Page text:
By Bradley Hope

Owning an apartment inside the Burj Khalifa, the tallest building in the world, is the ultimate accomplishment for Daryl Patni.

View of the Living Room at the Daryl Patni 's one bedroom apartment during in Burj Khalifa in Dubai. ( Satish Kumar / The National )
View of the Living Room at the Daryl Patni 's one bedroom apartment during in Burj Khalifa in Dubai. ( Satish Kumar / The National )

Mr Patni, 42, a Mumbai native who has lived in Dubai for much of his life, started out as a ground crew member for Emirates Airline before setting out on his own to become a commercial photographer.

He lived in Bur Dubai and Jumeirah Lake Towers but dreamed of buying a home in the Burj.

“The prices were too high and I never had the money,” Mr Patni says. “Whenever I passed by, I said ‘this is one of the things that I want to have some day’.”

After the global financial crisis hit the region and property prices started to come down, an opportunity arose for the first time. The owner of an apartment on the 21st floor was willing to sell at a lower price.

Mr Patni says he loves his apartment, which is decorated in a modern style, with different colours on each wall.

“I cannot ask for more,” he says. “For me it is the pinnacle of my success.”

Such is life for the first several hundred tenants of the Burj Khalifa, many of whom see their new homes as the epitome of luxury living in Dubai.

While not all of the 900 apartments in the Burj Khalifa or the 144 in the Armani Hotel are occupied, analyst reports have described the entire Downtown Burj Khalifa neighbourhood as “relatively stable”.

Lloyds TSB, long thought to be among the more conservative lenders in Dubai, has spotlighted the area as one of the property districts in which it will authorise loans for homebuyers.

Rents have also become more reasonable, with studio apartments going for Dh80,000 (US$21,781) a year. The estate agency Better Homes has also advertised one-bedroom apartments starting at Dh120,000 and two-bedroom apartments from Dh190,000.

This has been good news for expatriates such as Ms Cantonnet, a US citizen of Puerto Rican descent who would give only one name. She and her husband decided last year to leave Manhattan’s Upper East Side and head for Dubai.

“We asked ‘what do we want to do with our lives, where do we want to be?'” Ms Cantonnet says. “We were very happy in New York but then the economic crisis hit.”

Dubai was an ideal base for her new jewellery business and her husband’s private equity consultancy.

The couple sold their home in a historic limestone building on 75th Street, as well as their antique collection, and moved to the UAE.

They lived for a short while in a building across from the Burj Khalifa but eventually decided to give the tall tower a try. “We wanted to do high-end vertical living,” she says.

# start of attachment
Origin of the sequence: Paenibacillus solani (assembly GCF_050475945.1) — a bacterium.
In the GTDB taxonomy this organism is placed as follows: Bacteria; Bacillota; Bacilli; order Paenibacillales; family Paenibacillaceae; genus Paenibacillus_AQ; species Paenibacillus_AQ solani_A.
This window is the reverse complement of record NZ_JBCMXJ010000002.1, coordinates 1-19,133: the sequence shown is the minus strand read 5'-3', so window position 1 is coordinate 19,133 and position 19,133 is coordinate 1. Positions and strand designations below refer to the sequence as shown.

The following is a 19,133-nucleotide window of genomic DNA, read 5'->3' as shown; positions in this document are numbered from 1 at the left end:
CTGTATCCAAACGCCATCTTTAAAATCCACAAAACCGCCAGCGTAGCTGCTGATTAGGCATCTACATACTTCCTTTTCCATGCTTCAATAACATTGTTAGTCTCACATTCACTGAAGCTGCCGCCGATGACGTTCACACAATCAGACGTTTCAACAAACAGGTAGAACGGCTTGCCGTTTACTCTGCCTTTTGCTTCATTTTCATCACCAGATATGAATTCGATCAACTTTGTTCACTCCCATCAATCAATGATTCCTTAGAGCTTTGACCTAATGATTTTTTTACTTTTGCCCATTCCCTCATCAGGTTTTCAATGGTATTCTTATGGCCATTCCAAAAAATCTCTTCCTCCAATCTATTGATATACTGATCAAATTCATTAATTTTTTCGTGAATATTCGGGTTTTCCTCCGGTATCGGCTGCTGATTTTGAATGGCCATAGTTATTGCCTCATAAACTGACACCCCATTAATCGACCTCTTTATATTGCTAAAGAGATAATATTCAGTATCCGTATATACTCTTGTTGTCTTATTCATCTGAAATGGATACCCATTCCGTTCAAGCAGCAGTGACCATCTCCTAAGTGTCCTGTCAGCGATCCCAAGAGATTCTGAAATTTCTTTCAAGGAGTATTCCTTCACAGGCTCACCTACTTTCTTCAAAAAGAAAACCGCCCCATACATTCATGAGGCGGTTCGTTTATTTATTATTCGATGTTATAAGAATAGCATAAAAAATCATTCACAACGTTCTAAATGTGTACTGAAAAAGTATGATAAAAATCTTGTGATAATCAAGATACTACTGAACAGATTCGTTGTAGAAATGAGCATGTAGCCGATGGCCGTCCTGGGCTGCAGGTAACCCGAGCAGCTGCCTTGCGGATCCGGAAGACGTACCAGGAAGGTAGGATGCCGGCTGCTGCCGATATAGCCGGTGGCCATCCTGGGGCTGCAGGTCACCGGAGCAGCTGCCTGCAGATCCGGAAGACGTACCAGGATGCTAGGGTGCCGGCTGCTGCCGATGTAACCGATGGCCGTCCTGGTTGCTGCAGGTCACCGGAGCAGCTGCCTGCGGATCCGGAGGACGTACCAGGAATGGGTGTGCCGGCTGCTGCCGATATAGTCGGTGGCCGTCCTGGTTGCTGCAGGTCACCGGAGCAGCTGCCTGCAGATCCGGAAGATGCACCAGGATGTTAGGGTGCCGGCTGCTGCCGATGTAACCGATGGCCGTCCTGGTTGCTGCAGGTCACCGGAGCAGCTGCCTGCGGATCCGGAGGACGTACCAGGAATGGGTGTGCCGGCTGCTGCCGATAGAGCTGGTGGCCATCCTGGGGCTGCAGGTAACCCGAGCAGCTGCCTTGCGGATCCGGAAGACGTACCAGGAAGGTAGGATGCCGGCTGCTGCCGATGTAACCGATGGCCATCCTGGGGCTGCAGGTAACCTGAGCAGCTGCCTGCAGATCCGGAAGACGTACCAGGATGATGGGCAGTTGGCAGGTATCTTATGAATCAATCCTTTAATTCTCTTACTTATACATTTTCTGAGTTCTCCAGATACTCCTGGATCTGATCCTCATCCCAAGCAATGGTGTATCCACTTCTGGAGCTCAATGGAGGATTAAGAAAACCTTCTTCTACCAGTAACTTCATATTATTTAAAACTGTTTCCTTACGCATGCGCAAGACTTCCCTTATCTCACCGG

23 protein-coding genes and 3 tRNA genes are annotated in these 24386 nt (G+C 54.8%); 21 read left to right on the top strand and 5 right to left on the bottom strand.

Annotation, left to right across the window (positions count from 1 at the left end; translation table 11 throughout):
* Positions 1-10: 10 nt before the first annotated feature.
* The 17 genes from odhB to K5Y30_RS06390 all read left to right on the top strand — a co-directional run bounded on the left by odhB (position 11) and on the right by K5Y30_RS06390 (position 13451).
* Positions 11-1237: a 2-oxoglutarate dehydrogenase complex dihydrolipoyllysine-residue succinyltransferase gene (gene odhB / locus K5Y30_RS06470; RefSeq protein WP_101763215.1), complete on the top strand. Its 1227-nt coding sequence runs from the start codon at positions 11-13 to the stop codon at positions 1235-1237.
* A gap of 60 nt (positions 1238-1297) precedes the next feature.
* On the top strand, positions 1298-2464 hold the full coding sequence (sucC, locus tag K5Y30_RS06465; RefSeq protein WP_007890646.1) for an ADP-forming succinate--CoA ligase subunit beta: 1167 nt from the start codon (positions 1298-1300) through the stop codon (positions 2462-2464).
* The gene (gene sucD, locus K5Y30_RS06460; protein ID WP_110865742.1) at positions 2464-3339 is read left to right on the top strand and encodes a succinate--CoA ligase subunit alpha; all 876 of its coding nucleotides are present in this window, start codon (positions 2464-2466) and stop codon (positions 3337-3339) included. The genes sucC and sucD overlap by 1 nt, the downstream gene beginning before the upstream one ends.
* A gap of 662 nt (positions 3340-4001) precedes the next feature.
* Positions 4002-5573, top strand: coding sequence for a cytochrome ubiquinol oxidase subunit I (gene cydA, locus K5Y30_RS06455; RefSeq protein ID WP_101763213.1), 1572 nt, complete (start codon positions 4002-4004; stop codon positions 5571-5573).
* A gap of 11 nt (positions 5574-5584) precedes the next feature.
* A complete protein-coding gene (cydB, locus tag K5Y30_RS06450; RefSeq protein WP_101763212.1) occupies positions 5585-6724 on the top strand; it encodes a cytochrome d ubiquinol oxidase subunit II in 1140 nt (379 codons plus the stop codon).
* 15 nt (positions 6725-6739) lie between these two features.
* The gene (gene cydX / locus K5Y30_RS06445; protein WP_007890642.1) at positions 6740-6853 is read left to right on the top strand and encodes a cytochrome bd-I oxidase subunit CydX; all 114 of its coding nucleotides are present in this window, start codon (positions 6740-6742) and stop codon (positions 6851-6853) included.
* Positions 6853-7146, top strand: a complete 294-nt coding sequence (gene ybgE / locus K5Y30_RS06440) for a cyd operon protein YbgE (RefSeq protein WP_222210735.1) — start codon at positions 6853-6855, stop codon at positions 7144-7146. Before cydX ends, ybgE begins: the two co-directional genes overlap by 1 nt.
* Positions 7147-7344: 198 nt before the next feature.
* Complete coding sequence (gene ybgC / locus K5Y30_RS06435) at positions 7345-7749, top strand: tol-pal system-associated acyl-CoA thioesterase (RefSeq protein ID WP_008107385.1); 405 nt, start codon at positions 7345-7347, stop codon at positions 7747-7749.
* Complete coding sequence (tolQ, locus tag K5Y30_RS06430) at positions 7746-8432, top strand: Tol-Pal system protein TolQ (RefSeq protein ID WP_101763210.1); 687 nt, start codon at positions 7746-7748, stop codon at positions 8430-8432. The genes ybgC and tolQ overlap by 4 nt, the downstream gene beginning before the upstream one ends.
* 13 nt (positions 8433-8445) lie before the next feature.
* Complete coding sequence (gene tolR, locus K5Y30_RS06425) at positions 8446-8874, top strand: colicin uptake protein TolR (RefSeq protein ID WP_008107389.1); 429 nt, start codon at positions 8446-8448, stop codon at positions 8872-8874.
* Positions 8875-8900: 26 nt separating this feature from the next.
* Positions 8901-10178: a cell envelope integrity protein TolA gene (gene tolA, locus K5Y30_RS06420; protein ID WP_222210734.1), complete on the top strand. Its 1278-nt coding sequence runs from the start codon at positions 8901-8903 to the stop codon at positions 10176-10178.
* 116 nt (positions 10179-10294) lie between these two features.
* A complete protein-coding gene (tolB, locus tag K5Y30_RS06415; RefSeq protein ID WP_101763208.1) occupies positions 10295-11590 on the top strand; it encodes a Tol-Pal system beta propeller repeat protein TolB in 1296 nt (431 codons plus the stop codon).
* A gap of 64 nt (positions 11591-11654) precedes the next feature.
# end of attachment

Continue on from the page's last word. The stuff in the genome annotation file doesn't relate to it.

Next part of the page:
So far, they have been renting a three-bedroom apartment of about 3,000 square feet on the 92nd floor. They plan to buy some time in the next year or so, if prices finally get to the right levels for them.

“We held back from buying for now,” Ms Cantonnet says, adding that the maintenance fees in the tower are still very high. Rates range from Dh52 to Dh57 a sq ft. Her rent includes an annual charge of about Dh170,000.

But the appeal of the tower is its location and sense of luxury. Ms Cantonnet says she often uses Emaar Prestige Services, a special concierge that can handle a wide range of requests.

Decorating a Burj Khalifa apartment, however, is a challenge. The units are laid out in an “organic” way, meaning there are curved walls and huge structural columns in the middle of some spaces. The set-up “takes some getting used to”, she says.

And living in an ultra-tall tower does have its unique issues, such as the unnerving creaking that occurs during windstorms. In the middle of a shamal – a north-westerly wind blowing over Iraq and down the length of the Gulf – the windows creak and the building groans under the force of the wind, Ms Cantonnet says.

Emaar, the developer of the Burj Khalifa, says this is a normal settling of the building and that the structure was designed to withstand major winds.

To get to her apartment, Ms Cantonnet has to take two elevators: one from the ground floor to the 76th-storey sky lobby, and another to the 92nd floor.

Strangely enough, she says, she never feels she is living in the tallest building in the world.

“The other day I came down to one of our regular restaurants in the Armani Hotel, Mediterraneo, and told them my husband wasn’t feeling well,” she says.

“They made him a chicken soup and didn’t even charge for it. It does feel like a community. The scale is appropriate.”